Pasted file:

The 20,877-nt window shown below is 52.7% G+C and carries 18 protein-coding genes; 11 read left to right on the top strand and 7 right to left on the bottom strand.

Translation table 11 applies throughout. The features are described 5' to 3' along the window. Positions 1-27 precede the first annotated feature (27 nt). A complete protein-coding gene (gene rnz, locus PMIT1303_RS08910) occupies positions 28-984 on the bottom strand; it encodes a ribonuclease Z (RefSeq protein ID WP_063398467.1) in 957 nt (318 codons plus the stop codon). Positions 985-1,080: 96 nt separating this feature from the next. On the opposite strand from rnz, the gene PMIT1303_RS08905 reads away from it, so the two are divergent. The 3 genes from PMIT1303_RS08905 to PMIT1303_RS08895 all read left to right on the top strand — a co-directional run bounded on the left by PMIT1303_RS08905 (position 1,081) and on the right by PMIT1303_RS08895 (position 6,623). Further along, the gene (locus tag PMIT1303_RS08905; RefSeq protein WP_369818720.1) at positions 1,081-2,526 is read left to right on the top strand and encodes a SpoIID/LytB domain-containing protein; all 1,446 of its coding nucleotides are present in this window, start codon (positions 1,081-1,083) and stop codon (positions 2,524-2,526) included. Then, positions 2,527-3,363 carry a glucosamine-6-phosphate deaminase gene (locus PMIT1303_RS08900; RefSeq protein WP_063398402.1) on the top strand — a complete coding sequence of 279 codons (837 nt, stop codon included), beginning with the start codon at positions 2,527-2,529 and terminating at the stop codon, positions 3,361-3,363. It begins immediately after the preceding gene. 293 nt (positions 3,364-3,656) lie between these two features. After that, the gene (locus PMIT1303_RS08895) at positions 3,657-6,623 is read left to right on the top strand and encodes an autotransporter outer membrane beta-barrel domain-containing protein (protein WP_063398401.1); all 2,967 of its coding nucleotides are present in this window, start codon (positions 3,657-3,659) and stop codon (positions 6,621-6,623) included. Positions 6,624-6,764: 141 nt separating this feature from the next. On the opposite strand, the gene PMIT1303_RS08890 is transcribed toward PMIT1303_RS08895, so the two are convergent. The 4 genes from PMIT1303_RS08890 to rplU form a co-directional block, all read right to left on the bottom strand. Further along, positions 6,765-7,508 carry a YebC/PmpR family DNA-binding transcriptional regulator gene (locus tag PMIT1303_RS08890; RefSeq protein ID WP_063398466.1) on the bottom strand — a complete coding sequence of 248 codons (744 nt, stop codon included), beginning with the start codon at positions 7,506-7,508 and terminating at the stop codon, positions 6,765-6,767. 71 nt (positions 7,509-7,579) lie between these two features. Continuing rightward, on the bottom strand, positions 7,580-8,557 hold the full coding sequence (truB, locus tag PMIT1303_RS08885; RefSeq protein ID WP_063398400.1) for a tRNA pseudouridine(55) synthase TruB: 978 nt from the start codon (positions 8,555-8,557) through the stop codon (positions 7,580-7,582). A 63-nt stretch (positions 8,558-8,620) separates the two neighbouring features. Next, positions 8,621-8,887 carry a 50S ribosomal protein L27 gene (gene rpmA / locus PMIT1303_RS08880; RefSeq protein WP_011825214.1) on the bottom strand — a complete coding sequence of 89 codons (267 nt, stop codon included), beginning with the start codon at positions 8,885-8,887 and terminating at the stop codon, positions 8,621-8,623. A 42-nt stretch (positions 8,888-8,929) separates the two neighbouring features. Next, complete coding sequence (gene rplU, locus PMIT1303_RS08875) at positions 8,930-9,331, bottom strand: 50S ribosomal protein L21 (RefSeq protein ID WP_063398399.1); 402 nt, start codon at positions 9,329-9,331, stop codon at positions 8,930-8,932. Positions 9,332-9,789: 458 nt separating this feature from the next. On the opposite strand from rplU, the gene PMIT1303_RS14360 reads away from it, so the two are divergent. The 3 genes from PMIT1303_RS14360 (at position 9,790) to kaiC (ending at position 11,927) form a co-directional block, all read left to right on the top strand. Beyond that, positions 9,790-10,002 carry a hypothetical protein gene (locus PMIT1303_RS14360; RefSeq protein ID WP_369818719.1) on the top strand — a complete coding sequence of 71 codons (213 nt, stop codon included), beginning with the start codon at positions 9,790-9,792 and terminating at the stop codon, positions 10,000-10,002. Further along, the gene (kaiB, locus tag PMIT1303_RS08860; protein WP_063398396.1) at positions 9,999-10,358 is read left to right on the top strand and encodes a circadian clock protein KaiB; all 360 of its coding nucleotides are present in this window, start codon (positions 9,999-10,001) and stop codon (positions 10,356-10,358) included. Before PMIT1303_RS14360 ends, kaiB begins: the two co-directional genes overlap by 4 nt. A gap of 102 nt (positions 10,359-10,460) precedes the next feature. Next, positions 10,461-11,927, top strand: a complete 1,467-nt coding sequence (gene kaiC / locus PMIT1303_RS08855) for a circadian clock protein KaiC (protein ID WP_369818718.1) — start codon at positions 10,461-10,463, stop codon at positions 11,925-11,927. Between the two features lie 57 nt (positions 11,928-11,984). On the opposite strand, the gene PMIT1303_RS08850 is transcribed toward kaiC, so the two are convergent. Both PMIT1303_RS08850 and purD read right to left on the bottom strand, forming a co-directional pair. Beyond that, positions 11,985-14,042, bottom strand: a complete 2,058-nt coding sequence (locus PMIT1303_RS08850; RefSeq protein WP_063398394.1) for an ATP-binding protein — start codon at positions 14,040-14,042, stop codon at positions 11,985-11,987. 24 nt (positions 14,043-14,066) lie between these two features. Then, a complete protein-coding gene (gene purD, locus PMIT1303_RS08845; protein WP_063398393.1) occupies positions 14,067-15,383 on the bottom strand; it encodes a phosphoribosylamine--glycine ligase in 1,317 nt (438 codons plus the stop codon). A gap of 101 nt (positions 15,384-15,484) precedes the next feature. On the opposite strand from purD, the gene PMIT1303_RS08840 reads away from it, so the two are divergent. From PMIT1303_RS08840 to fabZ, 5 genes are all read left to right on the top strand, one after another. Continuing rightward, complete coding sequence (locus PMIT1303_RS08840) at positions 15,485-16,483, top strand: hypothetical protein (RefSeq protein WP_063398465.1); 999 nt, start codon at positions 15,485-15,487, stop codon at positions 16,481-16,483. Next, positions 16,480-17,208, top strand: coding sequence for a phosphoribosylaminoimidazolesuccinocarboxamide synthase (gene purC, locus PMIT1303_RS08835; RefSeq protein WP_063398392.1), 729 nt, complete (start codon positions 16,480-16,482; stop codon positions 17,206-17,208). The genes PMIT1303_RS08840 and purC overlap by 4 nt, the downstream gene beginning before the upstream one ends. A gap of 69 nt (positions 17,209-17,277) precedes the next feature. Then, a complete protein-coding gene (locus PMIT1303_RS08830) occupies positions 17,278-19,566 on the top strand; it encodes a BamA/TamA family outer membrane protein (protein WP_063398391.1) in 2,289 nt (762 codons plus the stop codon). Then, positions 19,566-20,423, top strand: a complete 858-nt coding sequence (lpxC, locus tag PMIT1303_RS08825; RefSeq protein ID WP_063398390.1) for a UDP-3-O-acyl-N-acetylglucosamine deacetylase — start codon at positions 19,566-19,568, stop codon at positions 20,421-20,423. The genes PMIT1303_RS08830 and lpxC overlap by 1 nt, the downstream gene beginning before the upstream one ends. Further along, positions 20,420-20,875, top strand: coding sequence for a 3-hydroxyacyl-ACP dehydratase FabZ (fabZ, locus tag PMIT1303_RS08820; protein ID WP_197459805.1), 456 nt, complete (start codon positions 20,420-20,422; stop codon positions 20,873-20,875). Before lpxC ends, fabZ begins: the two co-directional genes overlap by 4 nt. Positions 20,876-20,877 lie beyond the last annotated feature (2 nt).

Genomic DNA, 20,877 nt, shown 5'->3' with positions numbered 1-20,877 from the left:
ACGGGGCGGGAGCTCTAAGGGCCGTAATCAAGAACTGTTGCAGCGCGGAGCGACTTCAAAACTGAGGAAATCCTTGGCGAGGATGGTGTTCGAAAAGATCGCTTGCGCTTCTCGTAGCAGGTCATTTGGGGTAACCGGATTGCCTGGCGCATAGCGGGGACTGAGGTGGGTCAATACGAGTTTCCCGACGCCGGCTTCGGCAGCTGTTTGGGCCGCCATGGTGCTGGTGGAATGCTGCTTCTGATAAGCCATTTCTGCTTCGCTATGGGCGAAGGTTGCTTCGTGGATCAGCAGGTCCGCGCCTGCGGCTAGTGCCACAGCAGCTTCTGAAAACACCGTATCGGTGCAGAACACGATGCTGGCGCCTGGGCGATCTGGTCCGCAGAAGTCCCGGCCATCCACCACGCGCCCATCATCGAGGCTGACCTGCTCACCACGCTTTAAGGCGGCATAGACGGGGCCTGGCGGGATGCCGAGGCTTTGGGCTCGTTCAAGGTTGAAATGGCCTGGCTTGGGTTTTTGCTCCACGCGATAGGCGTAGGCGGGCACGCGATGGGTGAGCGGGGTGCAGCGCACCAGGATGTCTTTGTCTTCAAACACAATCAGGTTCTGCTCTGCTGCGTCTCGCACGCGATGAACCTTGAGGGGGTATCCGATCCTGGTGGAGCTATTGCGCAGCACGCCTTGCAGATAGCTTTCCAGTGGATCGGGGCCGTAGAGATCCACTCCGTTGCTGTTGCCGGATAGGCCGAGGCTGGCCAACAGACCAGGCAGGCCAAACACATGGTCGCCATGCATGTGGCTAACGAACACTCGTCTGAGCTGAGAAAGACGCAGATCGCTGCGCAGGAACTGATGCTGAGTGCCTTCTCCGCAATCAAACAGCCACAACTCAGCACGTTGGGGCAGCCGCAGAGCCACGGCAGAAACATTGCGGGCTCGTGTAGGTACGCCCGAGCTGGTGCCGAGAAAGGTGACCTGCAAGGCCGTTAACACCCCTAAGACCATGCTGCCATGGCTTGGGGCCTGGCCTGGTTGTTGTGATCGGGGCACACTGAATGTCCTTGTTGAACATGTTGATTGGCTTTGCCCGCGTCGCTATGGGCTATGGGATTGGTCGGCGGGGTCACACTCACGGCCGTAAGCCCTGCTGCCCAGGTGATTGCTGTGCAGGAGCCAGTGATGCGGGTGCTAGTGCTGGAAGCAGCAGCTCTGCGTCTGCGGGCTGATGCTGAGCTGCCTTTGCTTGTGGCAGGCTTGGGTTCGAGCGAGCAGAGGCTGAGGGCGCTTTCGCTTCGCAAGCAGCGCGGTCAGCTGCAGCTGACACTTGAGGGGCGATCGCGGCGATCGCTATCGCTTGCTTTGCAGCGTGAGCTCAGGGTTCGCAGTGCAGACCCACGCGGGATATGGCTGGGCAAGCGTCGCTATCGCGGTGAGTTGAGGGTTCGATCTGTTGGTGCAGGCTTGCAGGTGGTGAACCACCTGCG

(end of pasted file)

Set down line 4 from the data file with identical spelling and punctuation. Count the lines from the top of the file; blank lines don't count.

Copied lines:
ACGGGGCGGGAGCTCTAAGGGCCGTAATCAAGAACTGTTGCAGCGCGGAGCGACTTCAAAACTGAGGAAATCCTTGGCGAGGATGGTGTTCGAAAAGATCGCTTGCGCTTCTCGTAGCAGGTCATTTGGGGTAACCGGATTGCCTGGCGCATAGCGGGGACTGAGGTGGGTCAATACGAGTTTCCCGACGCCGGCTTCGGCAGCTGTTTGGGCCGCCATGGTGCTGGTGGAATGCTGCTTCTGATAAGCCATTTCTGCTTCGCTATGGGCGAAGGTTGCTTCGTGGATCAGCAGGTCCGCGCCTGCGGCTAGTGCCACAGCAGCTTCTGAAAACACCGTATCGGTGCAGAACACGATGCTGGCGCCTGGGCGATCTGGTCCGCAGAAGTCCCGGCCATCCACCACGCGCCCATCATCGAGGCTGACCTGCTCACCACGCTTTAAGGCGGCATAGACGGGGCCTGGCGGGATGCCGAGGCTTTGGGCTCGTTCAAGGTTGAAATGGCCTGGCTTGGGTTTTTGCTCCACGCGATAGGCGTAGGCGGGCACGCGATGGGTGAGCGGGGTGCAGCGCACCAGGATGTCTTTGTCTTCAAACACAATCAGGTTCTGCTCTGCTGCGTCTCGCACGCGATGAACCTTGAGGGGGTATCCGATCCTGGTGGAGCTATTGCGCAGCACGCCTTGCAGATAGCTTTCCAGTGGATCGGGGCCGTAGAGATCCACTCCGTTGCTGTTGCCGGATAGGCCGAGGCTGGCCAACAGACCAGGCAGGCCAAACACATGGTCGCCATGCATGTGGCTAACGAACACTCGTCTGAGCTGAGAAAGACGCAGATCGCTGCGCAGGAACTGATGCTGAGTGCCTTCTCCGCAATCAAACAGCCACAACTCAGCACGTTGGGGCAGCCGCAGAGCCACGGCAGAAACATTGCGGGCTCGTGTAGGTACGCCCGAGCTGGTGCCGAGAAAGGTGACCTGCAAGGCCGTTAACACCCCTAAGACCATGCTGCCATGGCTTGGGGCCTGGCCTGGTTGTTGTGATCGGGGCACACTGAATGTCCTTGTTGAACATGTTGATTGGCTTTGCCCGCGTCGCTATGGGCTATGGGATTGGTCGGCGGGGTCACACTCACGGCCGTAAGCCCTGCTGCCCAGGTGATTGCTGTGCAGGAGCCAGTGATGCGGGTGCTAGTGCTGGAAGCAGCAGCTCTGCGTCTGCGGGCTGATGCTGAGCTGCCTTTGCTTGTGGCAGGCTTGGGTTCGAGCGAGCAGAGGCTGAGGGCGCTTTCGCTTCGCAAGCAGCGCGGTCAGCTGCAGCTGACACTTGAGGGGCGATCGCGGCGATCGCTATCGCTTGCTTTGCAGCGTGAGCTCAGGGTTCGCAGTGCAGACCCACGCGGGATATGGCTGGGCAAGCGTCGCTATCGCGGTGAGTTGAGGGTTCGATCTGTTGGTGCAGGCTTGCAGGTGGTGAACCACCTGCG